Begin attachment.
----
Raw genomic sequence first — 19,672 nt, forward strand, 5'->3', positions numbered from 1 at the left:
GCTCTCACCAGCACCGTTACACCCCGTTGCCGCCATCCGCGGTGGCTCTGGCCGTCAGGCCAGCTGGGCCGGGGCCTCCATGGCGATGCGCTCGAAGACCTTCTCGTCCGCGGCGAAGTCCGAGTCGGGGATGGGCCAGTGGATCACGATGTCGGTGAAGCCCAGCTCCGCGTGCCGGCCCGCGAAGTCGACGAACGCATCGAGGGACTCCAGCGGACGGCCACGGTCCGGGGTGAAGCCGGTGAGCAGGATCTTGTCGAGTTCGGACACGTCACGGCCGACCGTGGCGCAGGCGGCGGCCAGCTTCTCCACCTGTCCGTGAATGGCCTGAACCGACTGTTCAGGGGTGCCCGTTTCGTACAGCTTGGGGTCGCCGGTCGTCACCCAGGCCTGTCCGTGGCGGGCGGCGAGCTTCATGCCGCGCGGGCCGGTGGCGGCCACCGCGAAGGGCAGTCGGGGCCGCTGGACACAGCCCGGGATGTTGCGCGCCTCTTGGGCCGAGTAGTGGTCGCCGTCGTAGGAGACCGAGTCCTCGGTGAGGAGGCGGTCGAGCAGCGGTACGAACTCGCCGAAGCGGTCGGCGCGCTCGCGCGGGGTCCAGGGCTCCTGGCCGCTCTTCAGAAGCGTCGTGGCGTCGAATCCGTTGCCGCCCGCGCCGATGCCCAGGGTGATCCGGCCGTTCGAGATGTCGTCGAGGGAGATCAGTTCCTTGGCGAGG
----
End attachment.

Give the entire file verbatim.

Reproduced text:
Raw genomic sequence first — 19,672 nt, forward strand, 5'->3', positions numbered from 1 at the left:
GCTCTCACCAGCACCGTTACACCCCGTTGCCGCCATCCGCGGTGGCTCTGGCCGTCAGGCCAGCTGGGCCGGGGCCTCCATGGCGATGCGCTCGAAGACCTTCTCGTCCGCGGCGAAGTCCGAGTCGGGGATGGGCCAGTGGATCACGATGTCGGTGAAGCCCAGCTCCGCGTGCCGGCCCGCGAAGTCGACGAACGCATCGAGGGACTCCAGCGGACGGCCACGGTCCGGGGTGAAGCCGGTGAGCAGGATCTTGTCGAGTTCGGACACGTCACGGCCGACCGTGGCGCAGGCGGCGGCCAGCTTCTCCACCTGTCCGTGAATGGCCTGAACCGACTGTTCAGGGGTGCCCGTTTCGTACAGCTTGGGGTCGCCGGTCGTCACCCAGGCCTGTCCGTGGCGGGCGGCGAGCTTCATGCCGCGCGGGCCGGTGGCGGCCACCGCGAAGGGCAGTCGGGGCCGCTGGACACAGCCCGGGATGTTGCGCGCCTCTTGGGCCGAGTAGTGGTCGCCGTCGTAGGAGACCGAGTCCTCGGTGAGGAGGCGGTCGAGCAGCGGTACGAACTCGCCGAAGCGGTCGGCGCGCTCGCGCGGGGTCCAGGGCTCCTGGCCGCTCTTCAGAAGCGTCGTGGCGTCGAATCCGTTGCCGCCCGCGCCGATGCCCAGGGTGATCCGGCCGTTCGAGATGTCGTCGAGGGAGATCAGTTCCTTGGCGAGG